The following exchange also speaks to the requirements for “new office” L-1 intra-company transferee petitions.  As the exchange between AILA and USCIS clearly shows, new office petitions are commonly granted for a period of one year, but the extensions of L-1status are being denied, based on a number of factors. These factors include the US enterprise not being sufficiently developed to support the need for a full-time manager or executive, or the US enterprise not following through with the commitments it made in the original petition.

Denials based on a U.S. enterprise not being sufficiently developed to justify the need for a full-time manager or executive are understandable, since this requirement is clearly stated in the regulations, but I find the “following through with the commitment” comment to be very curious.

I am not aware of any requirement that every “commitment” or “projection” set forth in the initial new office L-1 come to fruition in order to qualify for an extension of L-1 status. I think that many entrepreneurs would agree that a business plan, including initial projections, are inherently subject to change based on a number of factors, including market conditions, new opportunities, etc.

With that said, commitments/projections included in a new office L-1 petition should be selected carefully, since USCIS is clearly referring back to these to make determinations on the extensions. Failure to follow through will likely be perceived as a weakness in the case for an extension, so be ready to provide an explanation for any deviations from the original L-1 plan.

Highlights from the AILA and USCIS December 8, 2010 Teleconference:

AILA: AILA members are reporting Requests for Evidence (RFEs) and denials on two related issues respecting L-1A petitions:

In standard petitions, cases are RFE’d or denied for managerial and executive level positions on the ground that the beneficiary will be performing some non-managerial duties. However, under 8CFR 214.2(l)(1)(ii)(B) and (C) some non-managerial duties are clearly permitted, provided that the beneficiary performs primarily managerial or executive type duties. Could SCOPS (USCIS Service Center Operations Directorate) confirm that AILA’s interpretation is accurate and if so, could it issue guidance to the field respecting this critical distinction?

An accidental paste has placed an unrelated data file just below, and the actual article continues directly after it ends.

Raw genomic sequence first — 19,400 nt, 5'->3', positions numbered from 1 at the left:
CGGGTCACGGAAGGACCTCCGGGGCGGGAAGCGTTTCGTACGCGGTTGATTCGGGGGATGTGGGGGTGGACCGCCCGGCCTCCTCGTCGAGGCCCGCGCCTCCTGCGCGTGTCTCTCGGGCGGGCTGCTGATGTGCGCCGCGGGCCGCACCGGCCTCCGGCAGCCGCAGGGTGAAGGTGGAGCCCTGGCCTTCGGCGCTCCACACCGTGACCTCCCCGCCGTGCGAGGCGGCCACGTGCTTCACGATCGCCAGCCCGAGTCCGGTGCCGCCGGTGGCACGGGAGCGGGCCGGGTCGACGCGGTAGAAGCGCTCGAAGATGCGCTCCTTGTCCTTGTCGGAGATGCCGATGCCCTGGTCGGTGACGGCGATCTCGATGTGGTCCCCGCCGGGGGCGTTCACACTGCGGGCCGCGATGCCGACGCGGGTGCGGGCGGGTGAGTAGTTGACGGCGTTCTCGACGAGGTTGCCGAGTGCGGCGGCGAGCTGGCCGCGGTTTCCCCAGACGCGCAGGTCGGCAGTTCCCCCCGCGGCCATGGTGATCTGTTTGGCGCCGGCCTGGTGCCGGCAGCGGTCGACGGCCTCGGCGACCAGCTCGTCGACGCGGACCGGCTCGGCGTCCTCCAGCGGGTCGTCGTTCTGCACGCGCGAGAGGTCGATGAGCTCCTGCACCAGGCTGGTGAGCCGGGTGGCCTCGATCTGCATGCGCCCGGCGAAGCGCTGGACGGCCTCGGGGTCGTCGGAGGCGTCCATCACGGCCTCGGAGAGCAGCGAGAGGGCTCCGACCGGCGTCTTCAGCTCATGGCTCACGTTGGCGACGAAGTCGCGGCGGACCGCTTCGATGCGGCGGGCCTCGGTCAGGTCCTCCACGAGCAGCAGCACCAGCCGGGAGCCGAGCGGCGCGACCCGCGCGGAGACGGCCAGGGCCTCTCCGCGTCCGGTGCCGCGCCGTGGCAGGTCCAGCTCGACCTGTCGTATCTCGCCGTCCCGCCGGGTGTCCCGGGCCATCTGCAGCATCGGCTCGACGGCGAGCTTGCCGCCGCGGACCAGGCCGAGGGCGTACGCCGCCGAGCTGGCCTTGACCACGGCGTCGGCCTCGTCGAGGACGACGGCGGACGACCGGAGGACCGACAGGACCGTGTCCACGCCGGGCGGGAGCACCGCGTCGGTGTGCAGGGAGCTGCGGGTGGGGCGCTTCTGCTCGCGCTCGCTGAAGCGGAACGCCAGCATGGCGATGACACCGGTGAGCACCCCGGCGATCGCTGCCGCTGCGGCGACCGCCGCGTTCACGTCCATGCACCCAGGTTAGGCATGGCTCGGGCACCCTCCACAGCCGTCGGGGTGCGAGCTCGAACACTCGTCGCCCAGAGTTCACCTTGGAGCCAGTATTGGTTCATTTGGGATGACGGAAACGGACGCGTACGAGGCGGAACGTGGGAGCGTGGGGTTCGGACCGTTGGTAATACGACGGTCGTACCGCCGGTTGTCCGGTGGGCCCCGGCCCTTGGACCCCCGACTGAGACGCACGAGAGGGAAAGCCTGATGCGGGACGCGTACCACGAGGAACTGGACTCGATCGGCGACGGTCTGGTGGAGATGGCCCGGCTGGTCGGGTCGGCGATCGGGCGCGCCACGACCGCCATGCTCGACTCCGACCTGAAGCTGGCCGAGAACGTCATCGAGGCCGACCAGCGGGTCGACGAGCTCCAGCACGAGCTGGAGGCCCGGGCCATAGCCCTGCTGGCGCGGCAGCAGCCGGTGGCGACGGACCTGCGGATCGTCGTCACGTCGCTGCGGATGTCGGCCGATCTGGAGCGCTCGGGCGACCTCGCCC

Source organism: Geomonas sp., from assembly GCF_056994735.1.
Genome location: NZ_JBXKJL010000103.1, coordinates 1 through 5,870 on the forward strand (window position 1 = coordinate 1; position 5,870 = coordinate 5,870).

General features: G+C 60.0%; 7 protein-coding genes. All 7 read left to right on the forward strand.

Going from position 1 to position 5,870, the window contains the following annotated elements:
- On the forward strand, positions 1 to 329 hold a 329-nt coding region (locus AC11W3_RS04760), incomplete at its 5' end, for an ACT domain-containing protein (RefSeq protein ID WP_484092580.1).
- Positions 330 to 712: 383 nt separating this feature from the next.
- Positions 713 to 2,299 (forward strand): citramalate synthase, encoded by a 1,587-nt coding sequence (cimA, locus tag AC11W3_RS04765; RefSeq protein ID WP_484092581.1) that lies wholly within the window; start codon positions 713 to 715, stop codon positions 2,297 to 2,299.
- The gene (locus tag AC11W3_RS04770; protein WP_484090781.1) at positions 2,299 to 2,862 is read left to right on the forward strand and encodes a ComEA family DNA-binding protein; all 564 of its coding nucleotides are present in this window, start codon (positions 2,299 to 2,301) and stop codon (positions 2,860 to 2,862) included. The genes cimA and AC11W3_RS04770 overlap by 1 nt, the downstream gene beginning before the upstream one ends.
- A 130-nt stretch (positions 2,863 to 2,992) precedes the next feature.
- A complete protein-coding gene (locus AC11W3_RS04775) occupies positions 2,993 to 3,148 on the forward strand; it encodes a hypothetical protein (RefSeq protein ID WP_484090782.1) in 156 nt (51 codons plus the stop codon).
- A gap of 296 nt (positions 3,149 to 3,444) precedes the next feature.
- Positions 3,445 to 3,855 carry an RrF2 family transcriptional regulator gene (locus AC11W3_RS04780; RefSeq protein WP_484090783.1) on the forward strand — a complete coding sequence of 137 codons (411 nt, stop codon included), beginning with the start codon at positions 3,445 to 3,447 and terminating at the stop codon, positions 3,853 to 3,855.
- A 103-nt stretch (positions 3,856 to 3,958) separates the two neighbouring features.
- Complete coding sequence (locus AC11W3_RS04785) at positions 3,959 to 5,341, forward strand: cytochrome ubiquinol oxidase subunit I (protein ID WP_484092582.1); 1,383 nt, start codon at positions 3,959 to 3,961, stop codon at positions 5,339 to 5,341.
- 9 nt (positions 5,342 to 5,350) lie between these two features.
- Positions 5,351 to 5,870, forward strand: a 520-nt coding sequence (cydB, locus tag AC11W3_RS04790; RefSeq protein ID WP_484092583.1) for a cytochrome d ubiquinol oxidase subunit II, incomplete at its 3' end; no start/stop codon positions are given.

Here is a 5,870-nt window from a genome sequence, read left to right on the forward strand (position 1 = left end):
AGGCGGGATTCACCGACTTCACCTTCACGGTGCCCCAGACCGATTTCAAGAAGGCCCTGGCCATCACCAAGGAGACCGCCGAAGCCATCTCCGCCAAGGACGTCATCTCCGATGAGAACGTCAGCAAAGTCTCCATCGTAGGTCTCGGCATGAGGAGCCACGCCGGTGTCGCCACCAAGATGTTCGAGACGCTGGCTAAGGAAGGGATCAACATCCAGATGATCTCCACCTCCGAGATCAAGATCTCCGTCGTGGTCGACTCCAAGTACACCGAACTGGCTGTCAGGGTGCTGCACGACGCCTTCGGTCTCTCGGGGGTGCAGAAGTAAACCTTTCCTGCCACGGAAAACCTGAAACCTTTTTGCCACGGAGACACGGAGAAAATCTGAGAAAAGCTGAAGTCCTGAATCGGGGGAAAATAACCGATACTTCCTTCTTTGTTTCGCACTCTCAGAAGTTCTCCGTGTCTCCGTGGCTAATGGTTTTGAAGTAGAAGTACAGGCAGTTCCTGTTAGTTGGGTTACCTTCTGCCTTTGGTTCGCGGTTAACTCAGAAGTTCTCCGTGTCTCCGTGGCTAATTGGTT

USCIS: SCOPS confirms the regulatory definitions of both “managerial capacity” and “executive capacity” indicate the employee primarily needs to perform the duties associated with those employment capacities. SCOPS will review current guidance and determine if additional clarifying guidance is needed.

AILA: In the context of New Office L-1s, AILA members are reporting denials stating that the petition failed to show, under 8CFR 214.2(l)(3)(v) that the new office will support the beneficiary in a primarily managerial or executive position within one year of approval. These denials appear to ignore evidence presented by the petitioner, pursuant to regulatory language, that the new office will support an executive or managerial position by virtue of (i) the proposed nature of the office, the scope of the entity, its organizational structure, and its financial goals (ii) the size of the U.S. investment and the financial ability of the foreign entity to remunerate the beneficiary and to commence doing business in the U.S., and (iii) the organization structure of the foreign entity. AILA understands that even with this evidence not every New Office L-1 will meet the test; however, AILA would like to ask that the adjudicators at least consider and analyze the submitted evidence and then, if a denial is in fact issued, articulate why the submitted evidence nevertheless feel short of the regulatory standard.

USCIS: Your interpretation, that the L-1 new office petition show that the business in question will support the beneficiary in the requisite managerial or executive position within one year of approval is correct. USCIS will, at the time any extension petition is filed, closely scrutinize the petition not only to determine whether this has occurred, but also to verify that the petitioner has followed through with the commitments in the original new office petition.

We share your concern that requests for benefits be adjudicated fully based on all the facts presented in a given case. To this end, adjudicators are trained and required to consider all evidence presented in support of a petition including the evidence required under 8CFR 214.2(l)(3)(v) for new offices. Adjudicators are also trained to explain clearly in a Notice of Intent to Deny (NOID) any deficiencies in the evidence submitted. Further, adjudicators are trained carefully to explain any deficiencies in the submitted evidence in a denial letter if a petition is ultimately denied. Petitioners that feel their evidence was not given appropriate probative value should seek review of the petition through normal review and appellate processes set forth in 8CFR 103.